Can’t Buy Access
When I was younger and starting out in my career, I had this goal to one day do well enough that I would be able to buy accessibility. As a wheelchair user from childhood-onset rheumatoid arthritis, I had goals to eventually be able to enjoy the fruits of my labor. I had this idea that in a capitalist society where money matters greatly, I could induce accessibility if I had some.
I worked hard, I saved money, and I still can't buy accessibility
After working 20 years and saving carefully, I am fortunate to have some money that I could spend and am sorely disappointed that it is of very little use for purchasing accessibility. I’ve learned that I can’t buy accessibility if it doesn’t exist and if no one wants to sell it. Additionally, I’ve seen a lot of declines in overall community accessibility in recent years.
It's difficult to find wheelchair cabs
For example, I can now afford to periodically take a wheelchair cab to places I want to go instead of using only public transit. But can I get a wheelchair cab to show up and take my money? It’s 50/50 and I never know if they will show (or not). Even though I have the money, they don’t seem to want to sell me the service that I desire.
Nobody will sell me a ramp
In another instance, my family was renting a vacation home at the beach. It had some steps for entry (there were none available without steps) and I thought a good solution would be to rent a temporary ramp so that I could visit because I cannot climb steps anymore. For about two months before the trip, my mother and I scoured the internet and made phone calls to find someone who could rent a ramp.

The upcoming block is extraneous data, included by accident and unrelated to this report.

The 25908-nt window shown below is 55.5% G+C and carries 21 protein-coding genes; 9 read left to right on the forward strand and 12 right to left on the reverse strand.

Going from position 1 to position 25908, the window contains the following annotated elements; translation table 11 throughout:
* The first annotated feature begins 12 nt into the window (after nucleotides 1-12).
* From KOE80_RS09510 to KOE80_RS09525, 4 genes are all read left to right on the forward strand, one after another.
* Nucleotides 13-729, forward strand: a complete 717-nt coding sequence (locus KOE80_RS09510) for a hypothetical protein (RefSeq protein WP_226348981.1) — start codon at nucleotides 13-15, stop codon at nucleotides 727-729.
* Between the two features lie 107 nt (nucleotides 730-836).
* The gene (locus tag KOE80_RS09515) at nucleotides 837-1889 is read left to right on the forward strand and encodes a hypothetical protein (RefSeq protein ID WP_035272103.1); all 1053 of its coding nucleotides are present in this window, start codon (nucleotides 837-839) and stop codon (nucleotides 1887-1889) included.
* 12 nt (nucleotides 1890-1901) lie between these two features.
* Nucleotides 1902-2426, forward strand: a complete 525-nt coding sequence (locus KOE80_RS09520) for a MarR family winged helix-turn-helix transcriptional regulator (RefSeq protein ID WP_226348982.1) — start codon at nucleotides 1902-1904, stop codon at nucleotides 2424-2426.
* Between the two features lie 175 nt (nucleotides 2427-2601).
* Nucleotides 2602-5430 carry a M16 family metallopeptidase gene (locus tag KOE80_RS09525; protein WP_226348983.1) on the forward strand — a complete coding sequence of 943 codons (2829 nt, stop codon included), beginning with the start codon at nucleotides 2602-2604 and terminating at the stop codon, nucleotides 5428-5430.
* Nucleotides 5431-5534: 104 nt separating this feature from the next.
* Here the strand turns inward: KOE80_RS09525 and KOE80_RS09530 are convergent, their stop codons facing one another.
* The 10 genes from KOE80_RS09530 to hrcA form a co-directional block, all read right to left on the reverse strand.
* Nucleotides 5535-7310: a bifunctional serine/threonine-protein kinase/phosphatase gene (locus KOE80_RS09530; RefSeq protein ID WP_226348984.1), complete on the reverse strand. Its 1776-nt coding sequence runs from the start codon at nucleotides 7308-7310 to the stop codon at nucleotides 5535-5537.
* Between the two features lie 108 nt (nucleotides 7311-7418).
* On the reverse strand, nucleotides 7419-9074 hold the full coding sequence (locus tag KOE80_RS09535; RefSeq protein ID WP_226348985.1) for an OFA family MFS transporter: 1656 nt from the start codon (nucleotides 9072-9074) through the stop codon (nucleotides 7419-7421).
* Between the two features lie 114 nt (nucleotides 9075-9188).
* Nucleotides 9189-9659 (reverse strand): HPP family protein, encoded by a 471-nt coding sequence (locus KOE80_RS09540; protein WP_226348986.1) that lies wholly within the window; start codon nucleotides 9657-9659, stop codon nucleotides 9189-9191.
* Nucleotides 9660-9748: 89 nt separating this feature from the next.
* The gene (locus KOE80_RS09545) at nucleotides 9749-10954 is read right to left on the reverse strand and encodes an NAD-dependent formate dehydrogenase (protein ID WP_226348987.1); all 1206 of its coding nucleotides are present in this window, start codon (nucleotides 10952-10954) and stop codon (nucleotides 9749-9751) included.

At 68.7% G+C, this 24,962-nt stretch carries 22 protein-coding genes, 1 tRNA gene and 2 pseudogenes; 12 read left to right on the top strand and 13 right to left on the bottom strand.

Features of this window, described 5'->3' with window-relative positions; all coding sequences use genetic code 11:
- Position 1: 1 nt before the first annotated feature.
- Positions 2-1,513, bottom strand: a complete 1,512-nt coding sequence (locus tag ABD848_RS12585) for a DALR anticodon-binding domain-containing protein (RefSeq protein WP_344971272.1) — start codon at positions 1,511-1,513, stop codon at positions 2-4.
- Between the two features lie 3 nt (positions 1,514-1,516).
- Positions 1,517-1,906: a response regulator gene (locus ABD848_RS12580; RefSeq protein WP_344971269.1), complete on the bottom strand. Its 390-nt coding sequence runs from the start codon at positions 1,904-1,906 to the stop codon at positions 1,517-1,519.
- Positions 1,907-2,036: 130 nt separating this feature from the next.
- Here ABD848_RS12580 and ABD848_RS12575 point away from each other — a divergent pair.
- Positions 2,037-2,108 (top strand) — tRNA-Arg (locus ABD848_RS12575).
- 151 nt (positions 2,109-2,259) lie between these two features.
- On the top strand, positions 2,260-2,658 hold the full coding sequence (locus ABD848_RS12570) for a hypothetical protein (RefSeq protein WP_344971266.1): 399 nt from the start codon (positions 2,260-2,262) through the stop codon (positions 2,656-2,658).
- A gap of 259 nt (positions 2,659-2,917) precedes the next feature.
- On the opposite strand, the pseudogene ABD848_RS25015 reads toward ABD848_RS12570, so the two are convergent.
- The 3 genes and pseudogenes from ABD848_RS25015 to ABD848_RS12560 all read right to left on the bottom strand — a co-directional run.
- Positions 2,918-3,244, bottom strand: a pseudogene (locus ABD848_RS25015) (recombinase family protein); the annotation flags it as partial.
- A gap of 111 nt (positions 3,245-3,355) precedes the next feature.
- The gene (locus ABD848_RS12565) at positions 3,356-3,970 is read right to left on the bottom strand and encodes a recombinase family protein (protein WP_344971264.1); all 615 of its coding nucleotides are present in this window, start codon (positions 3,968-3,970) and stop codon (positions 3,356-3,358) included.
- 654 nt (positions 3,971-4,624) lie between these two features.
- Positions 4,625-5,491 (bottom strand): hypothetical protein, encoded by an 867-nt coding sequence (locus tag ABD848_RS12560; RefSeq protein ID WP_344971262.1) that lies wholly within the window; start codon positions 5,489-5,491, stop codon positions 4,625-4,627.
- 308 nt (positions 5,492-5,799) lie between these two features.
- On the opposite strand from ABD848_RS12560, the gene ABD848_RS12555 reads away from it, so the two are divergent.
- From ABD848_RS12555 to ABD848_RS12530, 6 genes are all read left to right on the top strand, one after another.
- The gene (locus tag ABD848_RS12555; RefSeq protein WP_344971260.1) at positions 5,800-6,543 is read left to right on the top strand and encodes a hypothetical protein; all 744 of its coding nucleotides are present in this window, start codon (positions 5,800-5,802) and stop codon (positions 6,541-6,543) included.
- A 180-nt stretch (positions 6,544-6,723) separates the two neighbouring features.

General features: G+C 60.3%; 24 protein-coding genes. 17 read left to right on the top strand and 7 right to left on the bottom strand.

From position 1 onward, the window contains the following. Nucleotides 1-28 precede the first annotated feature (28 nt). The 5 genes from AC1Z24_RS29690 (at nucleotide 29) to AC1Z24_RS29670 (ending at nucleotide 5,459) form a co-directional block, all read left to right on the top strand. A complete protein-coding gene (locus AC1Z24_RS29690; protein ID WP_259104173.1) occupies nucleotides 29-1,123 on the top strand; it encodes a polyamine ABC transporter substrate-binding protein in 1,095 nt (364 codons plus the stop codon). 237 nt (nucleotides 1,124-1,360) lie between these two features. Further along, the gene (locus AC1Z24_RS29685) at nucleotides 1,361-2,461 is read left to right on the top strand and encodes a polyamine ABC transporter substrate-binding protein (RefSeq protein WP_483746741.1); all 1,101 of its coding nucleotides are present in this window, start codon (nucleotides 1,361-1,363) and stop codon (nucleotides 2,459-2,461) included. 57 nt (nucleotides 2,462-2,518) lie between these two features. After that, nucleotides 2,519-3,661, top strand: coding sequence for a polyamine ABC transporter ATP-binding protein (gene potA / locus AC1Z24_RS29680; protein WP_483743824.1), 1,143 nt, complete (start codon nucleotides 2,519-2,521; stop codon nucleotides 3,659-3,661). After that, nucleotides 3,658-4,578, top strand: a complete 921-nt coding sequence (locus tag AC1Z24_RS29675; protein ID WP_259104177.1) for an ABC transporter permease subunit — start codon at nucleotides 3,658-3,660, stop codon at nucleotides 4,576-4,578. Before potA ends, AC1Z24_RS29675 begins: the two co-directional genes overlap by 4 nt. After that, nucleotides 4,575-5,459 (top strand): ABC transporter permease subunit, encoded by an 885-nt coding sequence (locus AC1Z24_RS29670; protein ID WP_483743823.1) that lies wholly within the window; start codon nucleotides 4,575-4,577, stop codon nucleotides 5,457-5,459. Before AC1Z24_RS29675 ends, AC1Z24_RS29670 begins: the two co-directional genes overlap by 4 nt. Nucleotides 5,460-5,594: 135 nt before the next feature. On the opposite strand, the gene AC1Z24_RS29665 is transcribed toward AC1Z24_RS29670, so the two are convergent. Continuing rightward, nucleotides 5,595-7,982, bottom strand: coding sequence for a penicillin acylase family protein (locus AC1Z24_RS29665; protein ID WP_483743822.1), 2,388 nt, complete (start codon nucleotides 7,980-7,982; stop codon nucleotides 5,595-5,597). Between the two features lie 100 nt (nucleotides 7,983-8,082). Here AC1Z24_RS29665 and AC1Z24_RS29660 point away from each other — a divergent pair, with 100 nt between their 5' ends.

Finally, we found someone a couple hours away who had a ramp to rent, but they required payment for double the time I needed it. My father, being a handy retired engineer, said forget it and figured out how to build one himself for a quarter of the cost in just a couple hours. The ramp worked great and looked pretty nice too! (He even offered it to the facility for their use with other rentals as long as we could also use it on return visits, but they declined.)
Finding compliant hotel rooms takes careful planning
When I travel I have to be super careful about booking a hotel. I can’t just book on some of the great deal websites because either they don’t have accessible rooms listed at all or I risk arriving and not being able to use the room. Next Avenue has a great article detailing all the many challenges with finding hotels that are accessible for people with disabilities. One of the nightmares I have is arriving at a hotel and finding I can’t get into the room with my wheelchair or use the shower due to inaccessibility.
The way I manage is that I have a hotel brand which I have visited at enough different properties to be able to trust in a certain level of accessibility. Additionally, I make a lot of confirmation calls when traveling to new places and look for photos online so that I can see how the accessible rooms are laid out.
Even billionaires can't buy access
I was shocked when I read a story a few years ago about a billionaire who was disabled and used a wheelchair and even with his wealth he had great trouble traveling. He talked about how the luxury hotels that he wanted to stay in often didn’t have accessible accommodations and he was trying to get them to change.
It really blew my mind to learn that even a billionaire couldn't buy accessibility when he needed it! If that guy can’t purchase accessibility, then what hope do the rest of us have?
Inaccessibility makes me a stronger RA advocate
I try not to let it get me down and resume my persistent advocacy. It’s just simply the law (in the US, at least) that if a service or product is for sale to non-disabled people, then people with disabilities should also have access as well. My money is just as green even though I use a wheelchair.
At a time when I have seen accessibility eroding all around me, I’ve felt the need to speak up more and louder about the need to make sure whatever anyone else can purchase, so should it be available to people with disabilities.